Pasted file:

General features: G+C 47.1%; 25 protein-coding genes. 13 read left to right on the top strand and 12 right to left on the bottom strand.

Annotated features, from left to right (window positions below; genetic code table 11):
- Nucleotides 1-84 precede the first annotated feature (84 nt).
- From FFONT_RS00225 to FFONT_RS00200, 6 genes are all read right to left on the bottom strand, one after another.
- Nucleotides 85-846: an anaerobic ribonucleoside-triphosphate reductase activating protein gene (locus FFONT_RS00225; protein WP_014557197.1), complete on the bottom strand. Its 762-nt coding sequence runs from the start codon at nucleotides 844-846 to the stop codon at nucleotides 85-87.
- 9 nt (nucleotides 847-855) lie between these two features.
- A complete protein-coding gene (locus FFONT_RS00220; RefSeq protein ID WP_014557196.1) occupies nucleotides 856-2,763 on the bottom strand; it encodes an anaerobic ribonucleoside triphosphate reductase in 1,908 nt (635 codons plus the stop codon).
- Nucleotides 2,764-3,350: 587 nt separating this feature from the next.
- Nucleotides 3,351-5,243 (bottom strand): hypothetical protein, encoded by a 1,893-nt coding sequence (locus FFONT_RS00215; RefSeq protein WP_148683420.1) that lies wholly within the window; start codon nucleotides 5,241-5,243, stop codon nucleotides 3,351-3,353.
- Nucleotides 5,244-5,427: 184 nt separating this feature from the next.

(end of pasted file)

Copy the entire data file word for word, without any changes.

General features: G+C 47.1%; 25 protein-coding genes. 13 read left to right on the top strand and 12 right to left on the bottom strand.

Annotated features, from left to right (window positions below; genetic code table 11):
- Nucleotides 1-84 precede the first annotated feature (84 nt).
- From FFONT_RS00225 to FFONT_RS00200, 6 genes are all read right to left on the bottom strand, one after another.
- Nucleotides 85-846: an anaerobic ribonucleoside-triphosphate reductase activating protein gene (locus FFONT_RS00225; protein WP_014557197.1), complete on the bottom strand. Its 762-nt coding sequence runs from the start codon at nucleotides 844-846 to the stop codon at nucleotides 85-87.
- 9 nt (nucleotides 847-855) lie between these two features.
- A complete protein-coding gene (locus FFONT_RS00220; RefSeq protein ID WP_014557196.1) occupies nucleotides 856-2,763 on the bottom strand; it encodes an anaerobic ribonucleoside triphosphate reductase in 1,908 nt (635 codons plus the stop codon).
- Nucleotides 2,764-3,350: 587 nt separating this feature from the next.
- Nucleotides 3,351-5,243 (bottom strand): hypothetical protein, encoded by a 1,893-nt coding sequence (locus FFONT_RS00215; RefSeq protein WP_148683420.1) that lies wholly within the window; start codon nucleotides 5,241-5,243, stop codon nucleotides 3,351-3,353.
- Nucleotides 5,244-5,427: 184 nt separating this feature from the next.